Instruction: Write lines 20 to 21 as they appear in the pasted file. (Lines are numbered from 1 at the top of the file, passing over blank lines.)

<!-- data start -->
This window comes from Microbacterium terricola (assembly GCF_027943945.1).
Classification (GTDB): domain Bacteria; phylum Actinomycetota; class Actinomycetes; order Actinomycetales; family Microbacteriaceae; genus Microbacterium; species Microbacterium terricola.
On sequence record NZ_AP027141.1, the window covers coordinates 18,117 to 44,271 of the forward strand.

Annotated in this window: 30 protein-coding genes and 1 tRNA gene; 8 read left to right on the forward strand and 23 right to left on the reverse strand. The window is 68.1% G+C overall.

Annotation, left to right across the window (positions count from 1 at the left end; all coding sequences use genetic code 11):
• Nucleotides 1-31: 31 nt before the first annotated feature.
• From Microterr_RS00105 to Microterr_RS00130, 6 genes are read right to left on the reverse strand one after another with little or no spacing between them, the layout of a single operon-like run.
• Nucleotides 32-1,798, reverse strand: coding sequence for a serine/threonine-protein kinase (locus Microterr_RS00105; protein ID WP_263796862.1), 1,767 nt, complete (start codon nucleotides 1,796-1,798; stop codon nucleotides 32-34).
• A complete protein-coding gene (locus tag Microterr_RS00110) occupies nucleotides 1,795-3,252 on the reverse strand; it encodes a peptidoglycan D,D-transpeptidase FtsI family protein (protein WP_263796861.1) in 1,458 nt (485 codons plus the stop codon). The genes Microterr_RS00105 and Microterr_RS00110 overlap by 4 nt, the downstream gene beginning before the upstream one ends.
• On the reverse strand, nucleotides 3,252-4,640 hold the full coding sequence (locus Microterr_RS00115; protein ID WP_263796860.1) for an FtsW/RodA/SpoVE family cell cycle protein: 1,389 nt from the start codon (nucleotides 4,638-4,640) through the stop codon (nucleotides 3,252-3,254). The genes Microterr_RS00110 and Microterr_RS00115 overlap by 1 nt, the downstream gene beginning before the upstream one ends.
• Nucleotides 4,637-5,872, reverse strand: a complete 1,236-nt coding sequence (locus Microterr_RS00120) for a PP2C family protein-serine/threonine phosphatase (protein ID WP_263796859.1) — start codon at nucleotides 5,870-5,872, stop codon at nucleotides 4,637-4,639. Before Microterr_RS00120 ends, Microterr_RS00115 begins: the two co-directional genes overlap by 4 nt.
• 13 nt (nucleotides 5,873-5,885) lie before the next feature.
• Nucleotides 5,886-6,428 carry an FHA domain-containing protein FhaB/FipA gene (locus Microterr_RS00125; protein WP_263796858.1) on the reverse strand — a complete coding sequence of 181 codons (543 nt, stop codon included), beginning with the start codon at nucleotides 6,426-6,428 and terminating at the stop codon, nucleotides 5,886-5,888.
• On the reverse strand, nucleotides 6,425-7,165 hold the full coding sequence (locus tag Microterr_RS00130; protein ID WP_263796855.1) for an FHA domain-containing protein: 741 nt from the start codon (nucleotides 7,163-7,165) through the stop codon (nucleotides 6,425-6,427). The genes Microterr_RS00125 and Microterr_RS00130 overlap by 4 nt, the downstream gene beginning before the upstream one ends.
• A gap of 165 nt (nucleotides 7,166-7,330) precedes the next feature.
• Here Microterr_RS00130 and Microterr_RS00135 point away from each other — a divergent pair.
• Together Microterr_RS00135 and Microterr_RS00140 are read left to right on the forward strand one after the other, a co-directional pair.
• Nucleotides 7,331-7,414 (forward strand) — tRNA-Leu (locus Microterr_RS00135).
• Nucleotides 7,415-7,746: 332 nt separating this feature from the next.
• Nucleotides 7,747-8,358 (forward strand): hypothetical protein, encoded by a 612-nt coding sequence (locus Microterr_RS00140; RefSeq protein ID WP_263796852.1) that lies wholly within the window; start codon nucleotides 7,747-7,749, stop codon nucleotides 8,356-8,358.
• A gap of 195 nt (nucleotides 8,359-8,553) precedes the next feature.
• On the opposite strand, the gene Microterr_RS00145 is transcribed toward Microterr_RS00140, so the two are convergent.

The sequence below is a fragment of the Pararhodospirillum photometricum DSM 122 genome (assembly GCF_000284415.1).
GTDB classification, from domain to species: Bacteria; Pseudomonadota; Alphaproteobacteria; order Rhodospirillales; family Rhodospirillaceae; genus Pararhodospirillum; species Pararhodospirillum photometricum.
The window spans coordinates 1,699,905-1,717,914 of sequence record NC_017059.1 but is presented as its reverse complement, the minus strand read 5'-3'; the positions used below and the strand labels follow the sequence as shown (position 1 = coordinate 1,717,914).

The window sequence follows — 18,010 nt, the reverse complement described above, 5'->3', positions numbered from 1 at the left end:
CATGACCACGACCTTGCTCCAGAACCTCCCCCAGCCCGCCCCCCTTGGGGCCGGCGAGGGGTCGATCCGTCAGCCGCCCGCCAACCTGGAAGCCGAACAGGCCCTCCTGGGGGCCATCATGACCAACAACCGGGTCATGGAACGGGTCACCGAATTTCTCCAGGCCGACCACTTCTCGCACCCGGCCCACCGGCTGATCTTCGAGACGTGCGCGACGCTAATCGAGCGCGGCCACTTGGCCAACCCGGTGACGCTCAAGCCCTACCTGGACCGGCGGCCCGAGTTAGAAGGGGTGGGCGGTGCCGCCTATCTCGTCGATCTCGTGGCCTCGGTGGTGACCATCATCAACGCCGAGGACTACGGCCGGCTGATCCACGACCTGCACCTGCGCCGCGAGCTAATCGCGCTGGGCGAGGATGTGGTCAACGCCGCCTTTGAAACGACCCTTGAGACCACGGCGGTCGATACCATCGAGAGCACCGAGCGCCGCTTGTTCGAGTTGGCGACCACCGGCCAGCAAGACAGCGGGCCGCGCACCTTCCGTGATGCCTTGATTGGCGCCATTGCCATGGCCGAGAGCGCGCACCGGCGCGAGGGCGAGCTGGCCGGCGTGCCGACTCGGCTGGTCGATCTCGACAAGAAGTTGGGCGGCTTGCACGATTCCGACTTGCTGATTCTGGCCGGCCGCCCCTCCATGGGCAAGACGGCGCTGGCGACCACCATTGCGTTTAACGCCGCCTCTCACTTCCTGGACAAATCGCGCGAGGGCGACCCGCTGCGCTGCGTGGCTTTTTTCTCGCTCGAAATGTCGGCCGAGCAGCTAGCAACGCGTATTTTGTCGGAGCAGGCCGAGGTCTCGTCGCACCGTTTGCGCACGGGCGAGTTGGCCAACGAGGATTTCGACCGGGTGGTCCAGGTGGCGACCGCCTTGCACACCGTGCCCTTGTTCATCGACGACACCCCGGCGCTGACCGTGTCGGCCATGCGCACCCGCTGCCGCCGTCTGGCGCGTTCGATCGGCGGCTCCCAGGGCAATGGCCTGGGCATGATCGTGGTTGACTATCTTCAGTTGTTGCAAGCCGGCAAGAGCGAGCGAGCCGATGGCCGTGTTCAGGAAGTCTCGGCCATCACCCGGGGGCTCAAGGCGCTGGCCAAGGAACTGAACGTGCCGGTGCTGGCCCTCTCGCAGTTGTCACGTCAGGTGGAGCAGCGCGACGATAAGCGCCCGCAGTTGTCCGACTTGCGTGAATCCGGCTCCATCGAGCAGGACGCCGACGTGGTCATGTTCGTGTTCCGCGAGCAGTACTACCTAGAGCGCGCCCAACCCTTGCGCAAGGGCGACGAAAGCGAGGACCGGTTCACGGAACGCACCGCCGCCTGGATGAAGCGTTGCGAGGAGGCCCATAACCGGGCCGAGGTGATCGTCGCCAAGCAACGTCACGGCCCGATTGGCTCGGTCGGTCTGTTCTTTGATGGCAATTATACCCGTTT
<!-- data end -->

• Nucleotides 7,747-8,358 (forward strand): hypothetical protein, encoded by a 612-nt coding sequence (locus Microterr_RS00140; RefSeq protein ID WP_263796852.1) that lies wholly within the window; start codon nucleotides 7,747-7,749, stop codon nucleotides 8,356-8,358.
• A gap of 195 nt (nucleotides 8,359-8,553) precedes the next feature.